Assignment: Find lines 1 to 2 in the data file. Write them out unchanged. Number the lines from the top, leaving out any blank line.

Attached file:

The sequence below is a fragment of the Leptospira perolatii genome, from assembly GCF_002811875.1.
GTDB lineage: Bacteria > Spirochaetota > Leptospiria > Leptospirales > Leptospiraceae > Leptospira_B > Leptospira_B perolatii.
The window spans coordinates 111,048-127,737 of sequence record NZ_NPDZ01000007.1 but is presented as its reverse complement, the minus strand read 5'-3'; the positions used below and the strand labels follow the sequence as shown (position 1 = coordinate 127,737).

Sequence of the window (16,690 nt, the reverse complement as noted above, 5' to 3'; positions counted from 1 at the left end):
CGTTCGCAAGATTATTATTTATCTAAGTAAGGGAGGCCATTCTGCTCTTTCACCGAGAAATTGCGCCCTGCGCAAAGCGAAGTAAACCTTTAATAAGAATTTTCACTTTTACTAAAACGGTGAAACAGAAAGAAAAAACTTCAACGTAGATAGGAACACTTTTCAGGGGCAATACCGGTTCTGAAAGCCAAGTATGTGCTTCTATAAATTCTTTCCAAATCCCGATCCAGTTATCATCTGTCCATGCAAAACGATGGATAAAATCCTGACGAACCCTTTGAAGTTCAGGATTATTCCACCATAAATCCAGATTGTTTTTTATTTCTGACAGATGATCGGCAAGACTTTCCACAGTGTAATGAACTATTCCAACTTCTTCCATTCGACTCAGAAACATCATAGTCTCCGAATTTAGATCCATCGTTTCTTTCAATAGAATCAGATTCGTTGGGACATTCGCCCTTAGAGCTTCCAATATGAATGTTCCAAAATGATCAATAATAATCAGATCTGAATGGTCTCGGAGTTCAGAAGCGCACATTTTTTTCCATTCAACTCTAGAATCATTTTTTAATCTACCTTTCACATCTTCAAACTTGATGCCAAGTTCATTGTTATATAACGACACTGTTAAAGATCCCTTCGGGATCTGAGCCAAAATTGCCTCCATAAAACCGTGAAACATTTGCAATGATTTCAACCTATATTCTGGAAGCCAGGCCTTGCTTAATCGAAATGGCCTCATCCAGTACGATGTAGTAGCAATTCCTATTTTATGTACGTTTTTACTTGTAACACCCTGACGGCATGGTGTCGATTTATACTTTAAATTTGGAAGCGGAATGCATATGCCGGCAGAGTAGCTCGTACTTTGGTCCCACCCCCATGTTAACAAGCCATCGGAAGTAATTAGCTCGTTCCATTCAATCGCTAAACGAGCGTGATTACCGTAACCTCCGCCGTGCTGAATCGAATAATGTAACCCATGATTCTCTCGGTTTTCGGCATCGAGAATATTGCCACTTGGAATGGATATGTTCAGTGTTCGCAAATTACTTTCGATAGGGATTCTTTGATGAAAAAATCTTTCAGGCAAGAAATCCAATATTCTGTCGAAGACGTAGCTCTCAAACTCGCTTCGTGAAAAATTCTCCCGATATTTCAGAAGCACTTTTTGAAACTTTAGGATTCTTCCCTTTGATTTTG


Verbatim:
The sequence below is a fragment of the Leptospira perolatii genome, from assembly GCF_002811875.1.
GTDB lineage: Bacteria > Spirochaetota > Leptospiria > Leptospirales > Leptospiraceae > Leptospira_B > Leptospira_B perolatii.